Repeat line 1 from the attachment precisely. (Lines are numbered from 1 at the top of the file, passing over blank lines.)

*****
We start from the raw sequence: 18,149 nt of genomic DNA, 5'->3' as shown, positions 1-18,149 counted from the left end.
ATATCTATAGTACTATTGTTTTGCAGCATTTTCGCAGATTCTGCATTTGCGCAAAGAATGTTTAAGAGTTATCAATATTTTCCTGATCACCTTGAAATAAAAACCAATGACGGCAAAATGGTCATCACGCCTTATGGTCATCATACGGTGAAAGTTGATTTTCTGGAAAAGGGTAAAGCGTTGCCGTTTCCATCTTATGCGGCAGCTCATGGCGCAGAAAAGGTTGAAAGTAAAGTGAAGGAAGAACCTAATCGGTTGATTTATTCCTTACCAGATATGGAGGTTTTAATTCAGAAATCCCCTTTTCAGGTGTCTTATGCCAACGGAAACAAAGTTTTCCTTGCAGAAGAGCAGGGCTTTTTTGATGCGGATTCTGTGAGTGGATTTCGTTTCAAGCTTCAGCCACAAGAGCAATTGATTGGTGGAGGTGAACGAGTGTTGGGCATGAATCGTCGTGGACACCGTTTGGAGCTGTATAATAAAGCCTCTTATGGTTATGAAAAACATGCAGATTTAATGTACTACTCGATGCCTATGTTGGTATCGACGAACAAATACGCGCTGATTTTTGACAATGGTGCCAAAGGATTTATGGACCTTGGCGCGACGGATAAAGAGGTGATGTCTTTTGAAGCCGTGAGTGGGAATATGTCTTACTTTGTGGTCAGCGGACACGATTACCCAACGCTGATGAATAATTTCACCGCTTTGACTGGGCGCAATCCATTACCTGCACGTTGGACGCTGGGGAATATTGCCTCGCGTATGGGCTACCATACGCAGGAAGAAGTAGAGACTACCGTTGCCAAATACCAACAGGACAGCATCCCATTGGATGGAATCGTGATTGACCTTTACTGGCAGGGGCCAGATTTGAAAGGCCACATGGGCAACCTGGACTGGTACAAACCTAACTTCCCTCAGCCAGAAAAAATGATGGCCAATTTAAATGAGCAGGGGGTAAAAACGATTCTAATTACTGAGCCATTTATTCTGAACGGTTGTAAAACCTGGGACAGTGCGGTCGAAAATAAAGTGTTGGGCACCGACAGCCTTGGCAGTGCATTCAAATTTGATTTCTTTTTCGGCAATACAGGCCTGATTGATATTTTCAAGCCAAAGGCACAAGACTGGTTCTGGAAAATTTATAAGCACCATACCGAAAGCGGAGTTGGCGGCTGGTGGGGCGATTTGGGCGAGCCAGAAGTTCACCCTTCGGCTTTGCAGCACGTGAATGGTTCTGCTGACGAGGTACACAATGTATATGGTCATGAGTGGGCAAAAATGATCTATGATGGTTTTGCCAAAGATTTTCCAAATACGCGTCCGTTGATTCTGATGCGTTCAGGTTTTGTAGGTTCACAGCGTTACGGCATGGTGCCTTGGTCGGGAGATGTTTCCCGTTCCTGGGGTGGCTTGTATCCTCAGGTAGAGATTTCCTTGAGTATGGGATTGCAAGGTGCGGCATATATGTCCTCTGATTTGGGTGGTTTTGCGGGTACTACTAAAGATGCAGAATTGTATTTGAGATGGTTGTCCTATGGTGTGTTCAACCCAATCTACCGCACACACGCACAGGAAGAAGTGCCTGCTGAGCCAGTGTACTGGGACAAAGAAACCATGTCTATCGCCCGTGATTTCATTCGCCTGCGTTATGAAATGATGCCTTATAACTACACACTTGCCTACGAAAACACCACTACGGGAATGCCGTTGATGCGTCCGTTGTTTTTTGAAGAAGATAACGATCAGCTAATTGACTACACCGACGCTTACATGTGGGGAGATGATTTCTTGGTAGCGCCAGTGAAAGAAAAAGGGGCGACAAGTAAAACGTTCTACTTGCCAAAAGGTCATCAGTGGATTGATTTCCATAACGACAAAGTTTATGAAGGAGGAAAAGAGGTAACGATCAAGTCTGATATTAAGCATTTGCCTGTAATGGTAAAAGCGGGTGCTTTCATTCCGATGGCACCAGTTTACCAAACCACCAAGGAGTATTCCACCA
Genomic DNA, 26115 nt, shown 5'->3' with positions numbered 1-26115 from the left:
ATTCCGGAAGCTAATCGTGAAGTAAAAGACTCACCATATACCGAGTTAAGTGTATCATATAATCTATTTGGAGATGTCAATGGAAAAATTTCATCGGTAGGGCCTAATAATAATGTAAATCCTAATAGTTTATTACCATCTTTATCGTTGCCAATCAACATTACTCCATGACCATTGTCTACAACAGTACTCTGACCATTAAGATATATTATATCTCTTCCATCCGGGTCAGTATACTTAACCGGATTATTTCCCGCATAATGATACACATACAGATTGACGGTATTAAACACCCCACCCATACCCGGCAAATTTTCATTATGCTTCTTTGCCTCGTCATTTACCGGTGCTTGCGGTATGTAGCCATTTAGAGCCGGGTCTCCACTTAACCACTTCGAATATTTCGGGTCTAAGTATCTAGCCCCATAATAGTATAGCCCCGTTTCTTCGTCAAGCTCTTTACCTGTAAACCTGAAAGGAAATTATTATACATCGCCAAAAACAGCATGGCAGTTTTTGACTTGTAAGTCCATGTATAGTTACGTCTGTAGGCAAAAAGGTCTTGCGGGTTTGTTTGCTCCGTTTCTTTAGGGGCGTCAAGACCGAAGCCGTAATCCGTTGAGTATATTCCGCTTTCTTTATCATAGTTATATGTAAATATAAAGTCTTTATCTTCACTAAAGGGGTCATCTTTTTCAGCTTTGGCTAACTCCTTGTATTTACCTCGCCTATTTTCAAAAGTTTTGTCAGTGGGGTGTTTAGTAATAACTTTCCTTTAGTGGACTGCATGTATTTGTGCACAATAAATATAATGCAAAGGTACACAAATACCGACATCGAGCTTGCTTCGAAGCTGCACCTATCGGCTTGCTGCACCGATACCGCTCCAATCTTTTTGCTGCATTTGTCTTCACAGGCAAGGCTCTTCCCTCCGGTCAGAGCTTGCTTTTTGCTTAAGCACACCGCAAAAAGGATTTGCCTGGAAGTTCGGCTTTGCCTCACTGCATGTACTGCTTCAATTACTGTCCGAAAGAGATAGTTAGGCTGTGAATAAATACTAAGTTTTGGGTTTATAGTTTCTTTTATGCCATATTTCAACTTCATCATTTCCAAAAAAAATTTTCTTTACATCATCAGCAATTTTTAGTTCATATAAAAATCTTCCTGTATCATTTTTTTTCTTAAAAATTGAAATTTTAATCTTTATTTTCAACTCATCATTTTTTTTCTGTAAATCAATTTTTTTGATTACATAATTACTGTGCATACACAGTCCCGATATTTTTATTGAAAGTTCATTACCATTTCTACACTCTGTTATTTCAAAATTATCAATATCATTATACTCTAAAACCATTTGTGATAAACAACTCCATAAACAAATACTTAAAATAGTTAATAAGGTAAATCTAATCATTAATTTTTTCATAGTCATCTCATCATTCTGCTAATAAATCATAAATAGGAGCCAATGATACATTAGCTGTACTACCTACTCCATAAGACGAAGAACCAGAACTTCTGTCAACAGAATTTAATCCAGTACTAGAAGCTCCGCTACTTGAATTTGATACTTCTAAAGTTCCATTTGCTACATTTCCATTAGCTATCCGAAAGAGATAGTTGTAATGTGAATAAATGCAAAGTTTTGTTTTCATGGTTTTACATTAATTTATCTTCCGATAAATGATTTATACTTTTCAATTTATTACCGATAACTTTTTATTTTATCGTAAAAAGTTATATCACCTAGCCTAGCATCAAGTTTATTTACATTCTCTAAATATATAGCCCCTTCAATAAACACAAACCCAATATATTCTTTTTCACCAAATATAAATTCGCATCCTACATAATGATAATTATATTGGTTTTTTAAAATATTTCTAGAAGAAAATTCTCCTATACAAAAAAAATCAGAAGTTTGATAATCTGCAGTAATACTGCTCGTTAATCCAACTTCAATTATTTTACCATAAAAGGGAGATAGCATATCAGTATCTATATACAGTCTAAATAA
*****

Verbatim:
We start from the raw sequence: 18,149 nt of genomic DNA, 5'->3' as shown, positions 1-18,149 counted from the left end.